Google started with verified booting right around Android KitKat, where the device-mapper-verity (dm-verity) kernel feature was doing things behind the scenes. In Marshmallow, verified boot started to move into the light, notifying users if their installation of Android had integrity or not. In Android Nougat, Google has announced that verified boot will be “strictly enforced” – this means that your device will not be allowed to boot if software has been compromised.
Verified boot happens this way – from your phone’s starts up process, the dm-verity kernel driver checks your system block by block against a signed hash to make sure there’s no corruption. Simply put, a phone running Nougat with errors in the system not matching to the hash — like if they have malware in the system or something that changed the system in any way — it won’t boot up. The user will be offered an option to boot into a limited functionality mode (like Windows’ “safe mode”).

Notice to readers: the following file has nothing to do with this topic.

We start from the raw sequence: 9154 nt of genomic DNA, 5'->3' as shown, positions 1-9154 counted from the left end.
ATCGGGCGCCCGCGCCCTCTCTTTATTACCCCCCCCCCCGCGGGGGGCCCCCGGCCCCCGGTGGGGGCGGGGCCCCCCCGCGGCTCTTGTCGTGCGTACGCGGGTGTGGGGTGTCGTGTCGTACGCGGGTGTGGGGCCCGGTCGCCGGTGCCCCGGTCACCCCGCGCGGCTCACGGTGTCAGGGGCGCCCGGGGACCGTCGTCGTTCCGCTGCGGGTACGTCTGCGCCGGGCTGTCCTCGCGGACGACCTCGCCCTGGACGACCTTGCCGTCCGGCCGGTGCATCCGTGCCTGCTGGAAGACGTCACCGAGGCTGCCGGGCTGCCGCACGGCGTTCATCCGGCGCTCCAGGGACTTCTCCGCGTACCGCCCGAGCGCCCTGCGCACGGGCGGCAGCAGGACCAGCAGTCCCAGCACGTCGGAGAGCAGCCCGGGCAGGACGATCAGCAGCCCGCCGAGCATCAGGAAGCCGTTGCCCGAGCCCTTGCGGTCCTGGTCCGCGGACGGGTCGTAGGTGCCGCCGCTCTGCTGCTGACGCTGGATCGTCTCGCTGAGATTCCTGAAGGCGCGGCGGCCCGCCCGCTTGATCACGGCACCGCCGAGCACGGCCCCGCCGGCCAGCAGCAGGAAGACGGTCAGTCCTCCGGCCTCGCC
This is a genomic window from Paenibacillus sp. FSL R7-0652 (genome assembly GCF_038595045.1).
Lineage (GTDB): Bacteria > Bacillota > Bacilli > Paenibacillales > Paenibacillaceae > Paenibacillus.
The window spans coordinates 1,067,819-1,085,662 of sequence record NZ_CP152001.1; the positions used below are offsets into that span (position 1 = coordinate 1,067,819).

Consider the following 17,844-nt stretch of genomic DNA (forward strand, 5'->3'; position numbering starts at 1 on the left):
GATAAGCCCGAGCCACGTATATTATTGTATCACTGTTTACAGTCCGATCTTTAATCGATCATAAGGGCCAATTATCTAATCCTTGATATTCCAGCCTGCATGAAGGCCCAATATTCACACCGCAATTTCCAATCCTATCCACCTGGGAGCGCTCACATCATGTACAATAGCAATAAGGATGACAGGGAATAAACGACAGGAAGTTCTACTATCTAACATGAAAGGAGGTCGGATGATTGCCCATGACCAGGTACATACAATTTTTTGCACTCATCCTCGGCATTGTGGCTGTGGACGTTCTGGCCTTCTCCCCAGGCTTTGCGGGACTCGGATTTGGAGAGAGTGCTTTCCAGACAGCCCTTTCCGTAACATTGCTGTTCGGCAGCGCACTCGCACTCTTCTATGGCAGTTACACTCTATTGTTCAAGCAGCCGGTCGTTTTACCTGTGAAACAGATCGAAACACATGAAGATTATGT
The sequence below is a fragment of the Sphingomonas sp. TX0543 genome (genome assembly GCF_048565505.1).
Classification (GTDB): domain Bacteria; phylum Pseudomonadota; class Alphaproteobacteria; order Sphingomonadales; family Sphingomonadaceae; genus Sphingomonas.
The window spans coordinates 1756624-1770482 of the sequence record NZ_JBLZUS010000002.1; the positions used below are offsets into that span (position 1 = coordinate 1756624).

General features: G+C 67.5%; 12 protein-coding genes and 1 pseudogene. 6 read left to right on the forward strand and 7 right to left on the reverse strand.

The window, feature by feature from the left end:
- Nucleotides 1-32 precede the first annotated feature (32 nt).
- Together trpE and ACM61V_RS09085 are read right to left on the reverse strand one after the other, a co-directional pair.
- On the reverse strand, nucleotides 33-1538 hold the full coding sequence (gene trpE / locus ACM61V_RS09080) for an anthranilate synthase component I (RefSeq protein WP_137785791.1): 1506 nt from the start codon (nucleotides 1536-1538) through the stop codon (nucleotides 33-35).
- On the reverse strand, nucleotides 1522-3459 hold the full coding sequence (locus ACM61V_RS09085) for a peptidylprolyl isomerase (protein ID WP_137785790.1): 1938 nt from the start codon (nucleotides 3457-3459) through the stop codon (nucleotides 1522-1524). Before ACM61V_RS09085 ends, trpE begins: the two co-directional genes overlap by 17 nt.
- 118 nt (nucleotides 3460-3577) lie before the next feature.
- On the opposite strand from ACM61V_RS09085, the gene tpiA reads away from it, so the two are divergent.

In reality, Google says that devices having Android 7.0 out of the box will surely have this feature, but only the ones with locked bootloaders will have the strictly enforced mode on. Of course, this spells two things for users and aftermarket developers. Users will have that extra layer of security, but this will be a headache for developers of aftermarket software and third-party custom ROMs.
At this point, the possibilities are narrowing down. If you want to install a custom ROM or recovery, that would most likely still be possible on a device with an unlocked bootloader to begin with. There are some devices with locked bootloaders but can still be rooted in Android Lollipop and Marshmallow. This might not be possible anymore in Android Nougat. So we win some, we lose some.